1. I really should have continued a bit more on the PLL thought. I forgot to mention the mixer. Digitally, this is just done with a complex multiply. So, to demod FM, you take your NCO complex output and multiply that with the incoming complex signal, this is mixing. The output from the mixing product can then be low-pass filtered (loop filter) and fed back as an error signal to the phase in the NCO. This is what “locks” the NCO phase to the incoming FM signal phase. Once phase-locked, the “instantaneous frequency” of the NCO is the demodulated audio. Hopefully that might give a mental visual… Gotta think about spinning around that unit circle.

      2. I dont think the author used a NCO. I cant see the NCOs working here as they horrific phase noise characteristics, and would almost always “cover-up” the actual audio sidebands. His audio sounds very clean. I believe he used the onchip VCO based PLL (He even mentions the maximum VCO frequency at the end). Im not sure tho.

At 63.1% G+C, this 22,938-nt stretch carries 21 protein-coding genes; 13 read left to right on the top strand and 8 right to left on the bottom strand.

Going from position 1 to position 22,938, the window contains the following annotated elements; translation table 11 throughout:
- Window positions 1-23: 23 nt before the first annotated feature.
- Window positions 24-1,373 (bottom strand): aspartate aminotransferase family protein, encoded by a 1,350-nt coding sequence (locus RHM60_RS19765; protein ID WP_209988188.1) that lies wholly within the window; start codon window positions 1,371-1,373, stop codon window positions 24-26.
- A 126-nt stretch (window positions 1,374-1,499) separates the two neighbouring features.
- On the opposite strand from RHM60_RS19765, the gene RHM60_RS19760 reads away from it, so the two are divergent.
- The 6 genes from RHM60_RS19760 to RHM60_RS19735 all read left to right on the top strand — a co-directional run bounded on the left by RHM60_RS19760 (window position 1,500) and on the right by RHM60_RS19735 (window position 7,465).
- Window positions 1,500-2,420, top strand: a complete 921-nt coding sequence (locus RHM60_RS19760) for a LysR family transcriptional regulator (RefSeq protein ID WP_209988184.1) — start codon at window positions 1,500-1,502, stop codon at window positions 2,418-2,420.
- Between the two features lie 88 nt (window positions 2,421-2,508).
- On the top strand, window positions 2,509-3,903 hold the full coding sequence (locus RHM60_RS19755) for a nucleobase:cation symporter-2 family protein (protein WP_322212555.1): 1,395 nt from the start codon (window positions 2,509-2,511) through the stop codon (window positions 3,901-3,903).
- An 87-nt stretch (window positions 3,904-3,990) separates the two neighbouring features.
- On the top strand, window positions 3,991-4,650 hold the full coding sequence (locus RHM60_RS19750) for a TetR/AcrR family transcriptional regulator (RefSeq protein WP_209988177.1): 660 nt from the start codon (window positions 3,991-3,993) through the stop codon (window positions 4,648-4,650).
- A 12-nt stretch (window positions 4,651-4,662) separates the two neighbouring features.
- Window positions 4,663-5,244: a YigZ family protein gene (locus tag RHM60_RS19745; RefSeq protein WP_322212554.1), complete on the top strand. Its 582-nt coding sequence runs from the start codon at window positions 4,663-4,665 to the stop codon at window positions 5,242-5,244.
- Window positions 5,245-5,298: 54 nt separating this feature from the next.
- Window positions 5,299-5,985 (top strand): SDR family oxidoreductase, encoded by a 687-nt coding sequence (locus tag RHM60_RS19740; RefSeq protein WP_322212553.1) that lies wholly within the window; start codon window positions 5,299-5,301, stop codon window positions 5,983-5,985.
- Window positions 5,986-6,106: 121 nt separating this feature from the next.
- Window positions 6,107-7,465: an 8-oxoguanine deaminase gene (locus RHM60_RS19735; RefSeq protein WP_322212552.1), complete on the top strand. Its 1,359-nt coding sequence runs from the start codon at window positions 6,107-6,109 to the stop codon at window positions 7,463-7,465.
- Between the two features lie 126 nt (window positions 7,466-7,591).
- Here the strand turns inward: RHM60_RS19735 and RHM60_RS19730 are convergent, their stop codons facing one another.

1. I took a look at the code. He is calling it a PLL, but he is just using some DDS IP as an NCO. I’m not sure what you mean about the phase noise. You can create insanely good oscillators digitally with an FPGA. The phase noise will depend on the on the resolution of your phase accumulator and sin/cos tables. Xilinx tools also have Taylor series correction that can improve the output even further. Since he is connecting a complementary digital output to a couple of wires to form a dipole, I’m sure the harmonic output is all over the place for several hundred Megahertz. The reason that it sounds good is because it is FM. It always sound good if you do it right.

          1. Oh, when you say NCO you mean a full fledge DDS? I had just had the MSB of the phase accumulator in mind. Unless you pass it through a LUT and then square it up later, it will be unusable for any analog work imo. That is why all DDS IC convert the phase accumulator into a sine and then back to square using a external comparator….Strange he calls and draws the DDS a PLL…..

        2. Sorry, I just realized what you are saying. It must be an on-board PLL with VCO the more I think about it. I’m not familiar with MAX FPGA, but it would make more sense if it was a internal synthesizer.

  7. The direct digital synthesis IP in Xilinx Vivado has an optional phase offset input for this exact application. It also has a streaming phase increment input option if you want to do FM as well.